‘The Lighthouse’ Film Review: Robert Pattinson Rocks With a Portrait of Madness

Before he has a chance to don Batman’s cowl, Pattison teams with Willem Dafoe to rip into this black-and-white fever dream with demented glee

The Lighthouse Willem Dafoe Robert Pattinson
Photo by Eric Chakeen

Forget VR, pay no mind to 3-D and don’t even think about introducing a new frame rate — the most immersive film experience of the year can be found in Robert Eggers’ “The Lighthouse,” a throwback black-and-white fever dream, shot in boxy 1.33.1 and filled with arcane lingo delivered with demented glee by Robert Pattinson, Willem Dafoe and no one else.

It rocks.

A richly textured portrait of two men on the far edges of society intensifying each other’s descent into madness, “The Lighthouse” lulls like a sea song, knocks like a wave and had an absolutely hypnotic effect on audiences at the Cannes Film Festival, where the film made its world premiere as part of the Director’s Fortnight sidebar.

The craft is meticulous and the level of detail elaborate, but the story itself is simple as can be. Somewhere off the coast of New England, sometime in the late 19th century, two lighthouse keepers spend a month tending a remote post and lose their bloody minds.

Ephraim Winslow (Pattinson) is the more inexperienced of the two. A one-time logger on the run from his past, he is at first a man of very few words. But that’s no matter, because crusty old mariner Tom Wake (Dafoe) is more than happy to fill in any and all dead air with another seafarer’s tale. Wake may be curtly demanding by day, but he opens like a clam once the rum flows — in fact, he’s so generous with sea tales and so stingy with everything else that we don’t learn either character’s name until 30 minutes in.

Working with the same ethnographic impulse that informed his previous film “The Witch,” Eggers stuffs the film with verbal tics and tall tales of a hyper-specific milieu (one imagines Eggers cracked open his copy of “Moby-Dick” more than a few times), because his devotion to period authenticity includes speech patterns and dialects long gone.

The coarse vulgarities of grunting “wickies” (there’s a word you’ll learn!) can sound awfully alien to modern ears, but the two leads commit so deeply and with such evident joy that their language washes over you like Shakespearean prose, carrying the listener away.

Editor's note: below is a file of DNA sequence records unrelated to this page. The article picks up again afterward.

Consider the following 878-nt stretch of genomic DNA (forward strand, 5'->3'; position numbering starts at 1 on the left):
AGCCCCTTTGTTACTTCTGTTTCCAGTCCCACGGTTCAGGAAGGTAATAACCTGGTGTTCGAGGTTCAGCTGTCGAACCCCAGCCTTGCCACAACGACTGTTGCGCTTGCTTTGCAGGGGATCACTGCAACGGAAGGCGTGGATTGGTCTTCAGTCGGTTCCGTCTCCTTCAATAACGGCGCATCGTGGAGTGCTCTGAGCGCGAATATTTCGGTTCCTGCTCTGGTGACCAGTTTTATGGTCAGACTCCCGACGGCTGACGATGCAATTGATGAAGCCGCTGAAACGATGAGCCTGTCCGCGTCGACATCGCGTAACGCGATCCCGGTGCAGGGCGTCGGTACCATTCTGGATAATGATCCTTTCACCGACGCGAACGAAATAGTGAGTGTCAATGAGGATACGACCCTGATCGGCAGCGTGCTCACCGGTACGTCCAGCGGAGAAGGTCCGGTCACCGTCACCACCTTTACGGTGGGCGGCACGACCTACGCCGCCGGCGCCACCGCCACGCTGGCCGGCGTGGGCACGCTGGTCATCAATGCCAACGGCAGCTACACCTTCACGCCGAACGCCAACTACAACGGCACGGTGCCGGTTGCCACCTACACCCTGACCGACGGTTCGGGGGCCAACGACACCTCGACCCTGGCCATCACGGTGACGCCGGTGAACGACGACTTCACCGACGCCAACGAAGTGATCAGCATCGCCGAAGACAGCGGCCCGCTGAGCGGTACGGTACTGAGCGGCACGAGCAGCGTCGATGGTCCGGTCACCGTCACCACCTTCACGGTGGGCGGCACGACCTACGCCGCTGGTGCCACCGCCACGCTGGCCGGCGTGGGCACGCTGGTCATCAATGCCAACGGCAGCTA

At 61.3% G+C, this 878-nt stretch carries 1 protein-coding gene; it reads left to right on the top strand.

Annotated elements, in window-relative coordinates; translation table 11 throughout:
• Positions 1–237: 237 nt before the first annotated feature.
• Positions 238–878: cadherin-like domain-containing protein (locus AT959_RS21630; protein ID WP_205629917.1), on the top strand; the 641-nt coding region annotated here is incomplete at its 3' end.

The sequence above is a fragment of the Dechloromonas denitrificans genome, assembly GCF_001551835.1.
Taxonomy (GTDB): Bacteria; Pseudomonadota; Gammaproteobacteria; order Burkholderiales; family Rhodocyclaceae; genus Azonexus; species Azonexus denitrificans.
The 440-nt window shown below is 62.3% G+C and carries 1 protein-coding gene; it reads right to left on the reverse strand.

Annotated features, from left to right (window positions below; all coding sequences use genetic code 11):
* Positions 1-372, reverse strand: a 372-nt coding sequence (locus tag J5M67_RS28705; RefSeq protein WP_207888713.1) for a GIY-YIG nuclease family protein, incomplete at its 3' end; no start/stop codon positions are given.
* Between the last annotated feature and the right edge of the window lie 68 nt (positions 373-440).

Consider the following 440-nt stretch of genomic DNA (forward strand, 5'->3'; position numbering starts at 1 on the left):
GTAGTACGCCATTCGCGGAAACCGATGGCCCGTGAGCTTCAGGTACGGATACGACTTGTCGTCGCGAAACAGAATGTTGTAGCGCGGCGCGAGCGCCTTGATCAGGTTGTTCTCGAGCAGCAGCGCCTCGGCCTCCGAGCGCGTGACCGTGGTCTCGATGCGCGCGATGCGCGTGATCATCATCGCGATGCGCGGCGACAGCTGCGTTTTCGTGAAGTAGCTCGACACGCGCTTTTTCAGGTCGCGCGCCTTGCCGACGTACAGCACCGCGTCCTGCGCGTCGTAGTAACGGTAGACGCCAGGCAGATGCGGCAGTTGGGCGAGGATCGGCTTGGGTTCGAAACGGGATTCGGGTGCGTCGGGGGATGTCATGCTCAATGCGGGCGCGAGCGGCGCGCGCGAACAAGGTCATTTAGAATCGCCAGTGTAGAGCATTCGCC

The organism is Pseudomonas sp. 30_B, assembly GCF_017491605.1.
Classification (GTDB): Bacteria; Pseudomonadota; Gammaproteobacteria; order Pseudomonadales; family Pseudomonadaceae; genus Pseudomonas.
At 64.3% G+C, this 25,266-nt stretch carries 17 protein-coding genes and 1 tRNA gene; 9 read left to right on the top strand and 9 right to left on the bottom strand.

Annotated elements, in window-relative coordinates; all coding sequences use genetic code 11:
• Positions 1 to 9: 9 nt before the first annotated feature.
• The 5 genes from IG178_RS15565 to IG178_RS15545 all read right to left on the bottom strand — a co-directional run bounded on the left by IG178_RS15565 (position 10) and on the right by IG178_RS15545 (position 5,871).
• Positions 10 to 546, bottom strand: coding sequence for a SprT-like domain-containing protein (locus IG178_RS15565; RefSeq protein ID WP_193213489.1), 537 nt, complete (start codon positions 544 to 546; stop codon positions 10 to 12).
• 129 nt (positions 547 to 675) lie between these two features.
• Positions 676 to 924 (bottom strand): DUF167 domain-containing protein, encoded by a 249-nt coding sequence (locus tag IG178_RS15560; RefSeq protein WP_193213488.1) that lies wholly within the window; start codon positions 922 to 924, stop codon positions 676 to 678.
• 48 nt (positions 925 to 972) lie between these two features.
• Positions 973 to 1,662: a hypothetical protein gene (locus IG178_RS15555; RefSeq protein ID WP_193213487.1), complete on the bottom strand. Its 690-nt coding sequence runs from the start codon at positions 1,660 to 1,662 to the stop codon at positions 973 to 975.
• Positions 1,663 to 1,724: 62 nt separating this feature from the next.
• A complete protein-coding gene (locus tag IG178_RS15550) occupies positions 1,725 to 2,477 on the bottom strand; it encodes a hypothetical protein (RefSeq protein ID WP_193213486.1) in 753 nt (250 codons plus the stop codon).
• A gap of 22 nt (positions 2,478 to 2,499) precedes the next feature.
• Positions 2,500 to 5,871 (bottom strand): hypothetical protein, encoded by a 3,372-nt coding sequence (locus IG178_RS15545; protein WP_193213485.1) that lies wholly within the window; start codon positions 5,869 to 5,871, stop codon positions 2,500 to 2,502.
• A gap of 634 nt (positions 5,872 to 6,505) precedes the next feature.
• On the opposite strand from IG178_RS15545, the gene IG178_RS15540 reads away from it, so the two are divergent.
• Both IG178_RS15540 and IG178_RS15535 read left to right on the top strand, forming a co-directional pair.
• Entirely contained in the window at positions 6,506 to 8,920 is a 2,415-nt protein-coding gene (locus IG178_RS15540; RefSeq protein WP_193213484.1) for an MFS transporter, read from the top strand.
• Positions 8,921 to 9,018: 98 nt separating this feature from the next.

Both Pattinson and Dafoe seem to have a great time — you could not say as much for their characters, I suppose — letting madness take its toll, and both abide by the rule of “go big or go home.” Dafoe carries more of the dialogue for the first half, but Pattinson anchors things with a sturdy physical performance that will no doubt calm those concerned about a certain reported upcoming role.

When he does get to loosen to his tongue, the actor tears into his lines with scenery-chewing glee, at one point delivering an invective- and insult-filled monologue that the Cannes audience greeted with mid-film cheers.

As with most movie about characters going cuckoo, the form follows suit. Cinematographer Jarin Blaschke’s 35mm coal-and-ash lensing grows more expressionistic in shade, the scenes grow more hallucinatory and the film’s rhythm and editing becomes faster and looser, to get us better into the headspace of two men who are drunk out of their minds.

Because the film is tied to Ephraim’s perspective — and by about halfway through, that character ain’t all there upstairs — Eggers effectively gaslights the audience scene after scene, creating contrasts and oppositions between actions and moments we see on screen and the ways our characters describe and react to them.

That technique works all the more because of the film’s mesmerizing aesthetic and tone. Either you have to surrender to “The Lighthouse” right from the beginning or never at all. So when Eggers starts pulling the rug, we fall down with it and start questioning our own minds.

It’s a devious strategy that makes us question the film, but never the filmmaker. On that we can be clear: This guy knows what he’s doing.